Endoplasmic Reticulum Stress and Unfolded Protein Response in Breast Cancer: The Balance between Apoptosis and Autophagy and Its Role in Drug Resistance

Research output: Contribution to journalReview article


The unfolded protein response (UPR) is a stress response activated by the accumulation of unfolded or misfolded proteins in the lumen of the endoplasmic reticulum (ER) and its uncontrolled activation is mechanistically responsible for several human pathologies, including metabolic, neurodegenerative, and inflammatory diseases, and cancer. Indeed, ER stress and the downstream UPR activation lead to changes in the levels and activities of key regulators of cell survival and autophagy and this is physiologically finalized to restore metabolic homeostasis with the integration of pro-death or/and pro-survival signals. By contrast, the chronic activation of UPR in cancer cells is widely considered a mechanism of tumor progression. In this review, we focus on the relationship between ER stress, apoptosis, and autophagy in human breast cancer and the interplay between the activation of UPR and resistance to anticancer therapies with the aim to disclose novel therapeutic scenarios. The hypothesis that autophagy and UPR may provide novel molecular targets in human malignancies is discussed.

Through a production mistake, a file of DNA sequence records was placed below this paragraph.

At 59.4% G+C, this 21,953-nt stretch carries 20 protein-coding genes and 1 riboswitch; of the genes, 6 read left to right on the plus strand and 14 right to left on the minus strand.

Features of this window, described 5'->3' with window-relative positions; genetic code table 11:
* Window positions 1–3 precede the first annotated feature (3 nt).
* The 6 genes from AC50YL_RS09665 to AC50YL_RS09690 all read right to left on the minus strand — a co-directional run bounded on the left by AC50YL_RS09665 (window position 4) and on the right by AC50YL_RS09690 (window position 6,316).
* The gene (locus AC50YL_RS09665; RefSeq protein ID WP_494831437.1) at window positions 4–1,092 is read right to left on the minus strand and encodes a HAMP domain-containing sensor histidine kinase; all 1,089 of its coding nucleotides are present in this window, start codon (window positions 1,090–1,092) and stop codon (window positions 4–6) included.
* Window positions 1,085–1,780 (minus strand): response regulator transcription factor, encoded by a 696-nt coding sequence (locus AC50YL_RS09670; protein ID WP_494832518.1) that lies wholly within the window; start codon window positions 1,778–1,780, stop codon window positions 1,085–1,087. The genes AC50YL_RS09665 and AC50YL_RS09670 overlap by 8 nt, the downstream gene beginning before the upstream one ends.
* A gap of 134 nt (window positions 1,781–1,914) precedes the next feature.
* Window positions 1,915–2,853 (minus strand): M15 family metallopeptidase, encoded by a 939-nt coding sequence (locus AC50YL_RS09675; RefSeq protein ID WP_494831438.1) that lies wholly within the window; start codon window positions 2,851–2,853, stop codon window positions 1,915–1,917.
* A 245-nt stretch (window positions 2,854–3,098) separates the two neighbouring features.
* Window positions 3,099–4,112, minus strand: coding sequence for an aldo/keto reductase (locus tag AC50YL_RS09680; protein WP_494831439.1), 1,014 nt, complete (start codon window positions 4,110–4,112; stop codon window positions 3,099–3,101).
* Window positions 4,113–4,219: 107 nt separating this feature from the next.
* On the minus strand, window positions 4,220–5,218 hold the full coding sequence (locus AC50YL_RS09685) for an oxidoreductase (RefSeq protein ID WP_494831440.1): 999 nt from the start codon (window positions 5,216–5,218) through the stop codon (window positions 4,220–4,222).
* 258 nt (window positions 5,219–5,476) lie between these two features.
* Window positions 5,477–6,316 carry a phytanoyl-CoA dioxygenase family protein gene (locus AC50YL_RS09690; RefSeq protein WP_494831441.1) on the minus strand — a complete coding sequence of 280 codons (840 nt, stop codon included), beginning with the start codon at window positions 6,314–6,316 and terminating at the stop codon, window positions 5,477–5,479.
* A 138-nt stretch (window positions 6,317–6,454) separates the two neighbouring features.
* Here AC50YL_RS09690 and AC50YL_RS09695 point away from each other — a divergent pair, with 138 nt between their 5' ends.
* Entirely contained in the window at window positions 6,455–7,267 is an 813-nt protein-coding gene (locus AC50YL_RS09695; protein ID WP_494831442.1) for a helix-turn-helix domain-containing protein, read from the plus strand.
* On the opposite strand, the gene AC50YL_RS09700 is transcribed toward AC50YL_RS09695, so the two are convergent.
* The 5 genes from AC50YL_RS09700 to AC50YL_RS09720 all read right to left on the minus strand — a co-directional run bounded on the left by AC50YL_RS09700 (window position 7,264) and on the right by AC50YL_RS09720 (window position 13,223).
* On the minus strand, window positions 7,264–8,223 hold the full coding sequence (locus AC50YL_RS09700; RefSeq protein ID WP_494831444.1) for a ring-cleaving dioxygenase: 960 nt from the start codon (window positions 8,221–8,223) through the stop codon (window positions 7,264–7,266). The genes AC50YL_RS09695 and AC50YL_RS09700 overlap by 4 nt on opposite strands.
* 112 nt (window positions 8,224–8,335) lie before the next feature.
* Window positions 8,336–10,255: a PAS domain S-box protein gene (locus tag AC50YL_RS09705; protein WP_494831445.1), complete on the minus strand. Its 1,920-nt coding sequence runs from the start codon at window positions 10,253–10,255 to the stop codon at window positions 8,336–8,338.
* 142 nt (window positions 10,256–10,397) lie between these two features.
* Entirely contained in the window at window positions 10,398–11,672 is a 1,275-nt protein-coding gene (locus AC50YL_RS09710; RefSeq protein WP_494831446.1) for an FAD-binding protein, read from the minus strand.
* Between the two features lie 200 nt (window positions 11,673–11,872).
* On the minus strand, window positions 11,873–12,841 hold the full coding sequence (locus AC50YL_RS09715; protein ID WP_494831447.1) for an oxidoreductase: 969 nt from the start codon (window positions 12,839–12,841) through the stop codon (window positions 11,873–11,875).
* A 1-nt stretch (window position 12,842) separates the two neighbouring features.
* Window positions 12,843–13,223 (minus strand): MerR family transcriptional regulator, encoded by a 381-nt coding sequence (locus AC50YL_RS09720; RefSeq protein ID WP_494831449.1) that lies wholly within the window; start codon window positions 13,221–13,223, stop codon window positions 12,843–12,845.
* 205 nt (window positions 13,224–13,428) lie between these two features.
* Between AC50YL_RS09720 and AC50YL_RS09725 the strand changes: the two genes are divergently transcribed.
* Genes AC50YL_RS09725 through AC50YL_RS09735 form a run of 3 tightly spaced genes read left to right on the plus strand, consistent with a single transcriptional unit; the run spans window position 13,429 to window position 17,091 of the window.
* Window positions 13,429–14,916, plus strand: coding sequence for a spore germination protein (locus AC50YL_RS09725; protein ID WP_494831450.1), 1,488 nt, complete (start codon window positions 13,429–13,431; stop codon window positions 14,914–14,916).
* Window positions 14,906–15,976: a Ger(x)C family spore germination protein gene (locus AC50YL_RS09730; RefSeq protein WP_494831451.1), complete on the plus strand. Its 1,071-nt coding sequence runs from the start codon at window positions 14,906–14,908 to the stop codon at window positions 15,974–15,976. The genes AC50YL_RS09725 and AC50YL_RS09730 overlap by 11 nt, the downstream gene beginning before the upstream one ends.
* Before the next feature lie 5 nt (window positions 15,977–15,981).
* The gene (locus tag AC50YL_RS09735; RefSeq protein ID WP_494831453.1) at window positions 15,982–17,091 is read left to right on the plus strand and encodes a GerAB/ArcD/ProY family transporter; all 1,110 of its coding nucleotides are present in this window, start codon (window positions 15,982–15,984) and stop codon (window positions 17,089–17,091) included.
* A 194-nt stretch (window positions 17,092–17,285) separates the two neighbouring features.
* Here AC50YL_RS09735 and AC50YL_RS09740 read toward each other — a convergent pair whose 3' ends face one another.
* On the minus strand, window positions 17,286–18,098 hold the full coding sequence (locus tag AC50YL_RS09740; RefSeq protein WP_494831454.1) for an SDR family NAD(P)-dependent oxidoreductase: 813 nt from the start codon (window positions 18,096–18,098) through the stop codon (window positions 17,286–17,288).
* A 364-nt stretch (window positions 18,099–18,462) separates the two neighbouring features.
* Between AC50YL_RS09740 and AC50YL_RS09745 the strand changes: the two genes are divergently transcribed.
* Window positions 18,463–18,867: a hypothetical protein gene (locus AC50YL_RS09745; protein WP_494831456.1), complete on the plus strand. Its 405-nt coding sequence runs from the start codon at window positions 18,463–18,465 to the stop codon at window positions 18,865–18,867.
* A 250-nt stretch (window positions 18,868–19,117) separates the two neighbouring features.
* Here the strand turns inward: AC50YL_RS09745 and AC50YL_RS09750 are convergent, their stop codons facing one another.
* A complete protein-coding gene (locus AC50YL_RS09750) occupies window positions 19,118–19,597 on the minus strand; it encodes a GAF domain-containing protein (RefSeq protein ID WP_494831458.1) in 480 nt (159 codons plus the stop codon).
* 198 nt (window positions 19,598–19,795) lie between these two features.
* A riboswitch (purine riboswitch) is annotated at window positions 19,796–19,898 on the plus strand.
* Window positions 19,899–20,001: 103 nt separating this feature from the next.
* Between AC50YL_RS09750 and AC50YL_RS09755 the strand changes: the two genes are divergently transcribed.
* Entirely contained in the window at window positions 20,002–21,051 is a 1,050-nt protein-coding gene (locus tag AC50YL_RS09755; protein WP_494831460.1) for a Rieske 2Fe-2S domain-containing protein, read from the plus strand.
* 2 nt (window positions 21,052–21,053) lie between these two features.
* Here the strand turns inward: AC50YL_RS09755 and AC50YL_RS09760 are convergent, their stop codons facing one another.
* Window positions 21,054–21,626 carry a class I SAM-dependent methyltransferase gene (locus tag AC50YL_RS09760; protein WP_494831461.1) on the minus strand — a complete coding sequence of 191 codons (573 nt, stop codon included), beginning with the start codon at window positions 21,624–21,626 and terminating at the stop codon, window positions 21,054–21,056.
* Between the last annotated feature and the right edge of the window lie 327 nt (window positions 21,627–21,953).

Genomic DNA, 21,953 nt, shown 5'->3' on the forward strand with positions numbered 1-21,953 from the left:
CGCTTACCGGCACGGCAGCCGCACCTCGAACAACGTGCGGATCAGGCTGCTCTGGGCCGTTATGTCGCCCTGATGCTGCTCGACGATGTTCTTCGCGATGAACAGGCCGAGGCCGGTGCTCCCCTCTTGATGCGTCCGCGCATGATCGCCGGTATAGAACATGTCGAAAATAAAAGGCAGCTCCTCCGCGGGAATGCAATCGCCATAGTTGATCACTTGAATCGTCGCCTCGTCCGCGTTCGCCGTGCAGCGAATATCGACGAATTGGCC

Original languageEnglish
JournalInternational Journal of Molecular Sciences
Issue number4
Publication statusPublished - Feb 16 2019



  • Apoptosis/genetics
  • Autophagy/genetics
  • Breast Neoplasms/genetics
  • Drug Resistance, Neoplasm/genetics
  • Endoplasmic Reticulum/genetics
  • Endoplasmic Reticulum Stress/genetics
  • Female
  • Humans
  • Signal Transduction/genetics
  • Unfolded Protein Response/genetics

Cite this